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Cutting Down Rainforests Also Cuts Down on Rainfall

As the Amazon rainforest disappears, rainfall falters over a much wider area
Slash and burn agriculture in the Amazon



flickr/Threat to Democracy

When Amazon rainforest disappears, so does Amazon rain.

That's the conclusion of new research that shows deforestation can significantly reduce tropical rainfall far from the area where trees have been cut down.

That's because air passing over forests picks up moisture given off by trees and plants, fueling rains. When those trees disappear, so does some of that rain.

"What we found was this really strong impact -- air that traveled over a lot of forest brought a lot more rain than air that didn't travel over very much forest," said lead author Dominick Spracklen of the University of Leeds.

His research, published yesterday in the journal Nature, helps reconcile a situation that has puzzled scientists.

Climate models project that Amazon deforestation would reduce rainfall regionally. But limited observations show that rainfall in deforested areas is higher than in areas where the rainforest is still intact.

(Scientists believe that when trees are cut down, the bare surfaces left behind absorb more heat than the forest they replaced. And that heat helps draw air upward, pulling moist air in from nearby forested land that increases rainfall in the immediate area.)

But Spracklen's study suggests both the climate model projections and the observations may be correct. Deforestation can reduce rainfall over a wide region, even as it spurs increased rainfall in the immediate area where that deforestation took place.

The analysis has "beautifully reconciled the scale of observations with that of models," Luiz Aragao, an expert in tropical forests at the University of Exeter, said in a commentary published alongside the new study.

Using models and satellites
The study authors' "cutting-edge methodology will allow observations to be used consistently to examine large-scale deforestation impacts on rainfall, and to refine and evaluate current models to support conservation planning in the tropics," Aragao wrote.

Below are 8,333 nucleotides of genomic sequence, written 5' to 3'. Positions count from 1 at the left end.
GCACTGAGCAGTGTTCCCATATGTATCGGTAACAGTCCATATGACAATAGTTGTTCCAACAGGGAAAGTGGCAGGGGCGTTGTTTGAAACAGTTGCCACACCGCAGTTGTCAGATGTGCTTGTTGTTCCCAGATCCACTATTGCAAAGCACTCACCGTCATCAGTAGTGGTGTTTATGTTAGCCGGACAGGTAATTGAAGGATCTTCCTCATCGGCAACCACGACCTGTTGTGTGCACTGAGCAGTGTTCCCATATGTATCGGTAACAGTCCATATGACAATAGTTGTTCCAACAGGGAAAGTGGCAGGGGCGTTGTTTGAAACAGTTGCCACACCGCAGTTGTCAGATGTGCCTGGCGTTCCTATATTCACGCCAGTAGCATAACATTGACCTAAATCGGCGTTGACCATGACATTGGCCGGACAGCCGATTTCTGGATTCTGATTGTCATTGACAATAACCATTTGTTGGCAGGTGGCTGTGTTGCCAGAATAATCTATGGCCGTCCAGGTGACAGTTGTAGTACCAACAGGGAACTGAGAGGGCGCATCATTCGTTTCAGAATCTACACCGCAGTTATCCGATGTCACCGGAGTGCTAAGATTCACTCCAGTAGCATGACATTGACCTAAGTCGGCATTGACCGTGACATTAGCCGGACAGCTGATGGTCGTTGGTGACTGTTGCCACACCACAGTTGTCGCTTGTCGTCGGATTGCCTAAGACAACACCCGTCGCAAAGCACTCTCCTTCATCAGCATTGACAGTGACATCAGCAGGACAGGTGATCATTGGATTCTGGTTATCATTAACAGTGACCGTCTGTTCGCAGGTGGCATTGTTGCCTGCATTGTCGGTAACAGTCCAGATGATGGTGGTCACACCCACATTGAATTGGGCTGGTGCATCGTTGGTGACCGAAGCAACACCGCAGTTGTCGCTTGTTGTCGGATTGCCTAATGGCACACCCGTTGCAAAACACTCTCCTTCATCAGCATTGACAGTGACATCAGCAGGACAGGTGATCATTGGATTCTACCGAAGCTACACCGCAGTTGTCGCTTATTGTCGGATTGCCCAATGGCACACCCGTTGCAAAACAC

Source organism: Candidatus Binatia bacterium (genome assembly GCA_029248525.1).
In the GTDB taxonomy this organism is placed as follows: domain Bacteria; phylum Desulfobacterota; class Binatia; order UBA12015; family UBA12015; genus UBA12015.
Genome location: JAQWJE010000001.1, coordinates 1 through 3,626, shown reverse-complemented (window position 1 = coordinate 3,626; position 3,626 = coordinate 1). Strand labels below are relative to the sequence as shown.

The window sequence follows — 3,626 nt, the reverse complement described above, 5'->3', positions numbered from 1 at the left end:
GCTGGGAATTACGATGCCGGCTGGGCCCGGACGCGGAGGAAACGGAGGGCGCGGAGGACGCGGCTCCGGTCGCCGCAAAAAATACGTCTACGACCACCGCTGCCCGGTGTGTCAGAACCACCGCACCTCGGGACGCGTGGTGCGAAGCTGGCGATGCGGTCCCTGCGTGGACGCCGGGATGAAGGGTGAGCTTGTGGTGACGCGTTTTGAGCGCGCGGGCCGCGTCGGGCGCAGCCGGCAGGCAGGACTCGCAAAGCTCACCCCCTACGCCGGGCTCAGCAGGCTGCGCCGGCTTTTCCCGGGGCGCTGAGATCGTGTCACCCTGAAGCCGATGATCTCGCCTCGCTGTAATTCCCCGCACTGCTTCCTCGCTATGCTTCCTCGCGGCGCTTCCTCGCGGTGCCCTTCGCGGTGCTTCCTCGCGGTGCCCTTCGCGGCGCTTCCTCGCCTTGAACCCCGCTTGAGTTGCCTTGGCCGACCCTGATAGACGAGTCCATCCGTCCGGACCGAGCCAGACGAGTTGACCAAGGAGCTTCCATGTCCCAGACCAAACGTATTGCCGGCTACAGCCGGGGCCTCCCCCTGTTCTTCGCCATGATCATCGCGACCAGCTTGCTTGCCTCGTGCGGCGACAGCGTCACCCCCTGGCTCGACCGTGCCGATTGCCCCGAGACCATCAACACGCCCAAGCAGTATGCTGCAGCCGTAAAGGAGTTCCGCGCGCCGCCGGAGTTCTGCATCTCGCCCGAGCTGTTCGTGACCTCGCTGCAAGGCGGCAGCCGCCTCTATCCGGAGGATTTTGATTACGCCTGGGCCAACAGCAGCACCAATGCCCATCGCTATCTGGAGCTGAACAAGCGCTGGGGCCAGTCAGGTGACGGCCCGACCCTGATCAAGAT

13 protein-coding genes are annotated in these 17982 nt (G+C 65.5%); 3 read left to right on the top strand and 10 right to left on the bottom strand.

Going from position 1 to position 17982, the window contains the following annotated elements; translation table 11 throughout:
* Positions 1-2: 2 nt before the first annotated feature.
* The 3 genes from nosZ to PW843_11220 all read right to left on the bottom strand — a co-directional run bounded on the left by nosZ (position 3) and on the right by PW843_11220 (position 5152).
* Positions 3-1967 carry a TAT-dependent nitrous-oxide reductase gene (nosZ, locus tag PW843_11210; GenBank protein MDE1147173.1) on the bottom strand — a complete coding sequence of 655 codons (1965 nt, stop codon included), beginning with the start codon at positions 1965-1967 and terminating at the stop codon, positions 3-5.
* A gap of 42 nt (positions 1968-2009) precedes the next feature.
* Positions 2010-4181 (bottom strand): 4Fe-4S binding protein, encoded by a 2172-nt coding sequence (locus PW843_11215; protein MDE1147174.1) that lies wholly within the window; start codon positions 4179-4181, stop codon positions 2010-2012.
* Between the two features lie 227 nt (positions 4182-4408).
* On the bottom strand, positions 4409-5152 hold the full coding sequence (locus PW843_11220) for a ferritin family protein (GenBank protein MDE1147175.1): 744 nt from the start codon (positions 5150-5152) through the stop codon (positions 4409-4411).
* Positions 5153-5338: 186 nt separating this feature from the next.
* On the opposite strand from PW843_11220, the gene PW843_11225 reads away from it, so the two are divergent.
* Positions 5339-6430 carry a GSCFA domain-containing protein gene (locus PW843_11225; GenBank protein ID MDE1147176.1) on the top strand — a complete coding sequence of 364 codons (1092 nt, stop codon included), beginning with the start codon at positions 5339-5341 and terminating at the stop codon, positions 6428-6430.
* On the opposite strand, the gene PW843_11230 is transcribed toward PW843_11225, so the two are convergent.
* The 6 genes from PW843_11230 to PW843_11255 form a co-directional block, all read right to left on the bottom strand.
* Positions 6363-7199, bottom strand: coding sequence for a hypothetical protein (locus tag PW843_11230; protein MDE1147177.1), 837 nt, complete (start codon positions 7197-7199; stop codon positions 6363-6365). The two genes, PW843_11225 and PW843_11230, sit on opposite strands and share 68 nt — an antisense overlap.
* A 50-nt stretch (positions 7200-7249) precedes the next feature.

The study authors based their analysis on a combination of satellite observations of rainfall and vegetation and an atmospheric circulation model to track the movement of air masses.

"At any point in the tropics, we'd look at rainfall on a particular day and look at how the air traveled to get to that point over the past four to five days," Spracklen said. "By making that comparison, we were able to say that if air has traveled over more forest, do you get less or more rainfall -- or no change?"

The scientists' computer modeling suggests that if deforestation in the Amazon continues at the current pace, it could significantly cut rainfall hundreds of miles away over the next several decades.

By 2050, deforestation could reduce rainfall across the Amazon Basin by 21 percent during dry seasons and 12 percent during wet seasons.

"The Amazon forest is affecting regions hundreds to thousands of kilometers away," Spracklen said -- distances that amount to hundreds of miles.

Deforestation in the Amazon could sharply reduce rainfall in nonforested parts of southern Brazil, a rich agricultural area, as well as Paraguay and Uruguay, his study suggests. And a similar scenario appears to be at play in Africa's Congo Basin.

"If Brazil maintains its rainforest, it's not just helping the [Brazilian] state of Amazonas," Spracklen said.

Reprinted from Climatewire with permission from Environment & Energy Publishing, LLC. www.eenews.net, 202-628-6500

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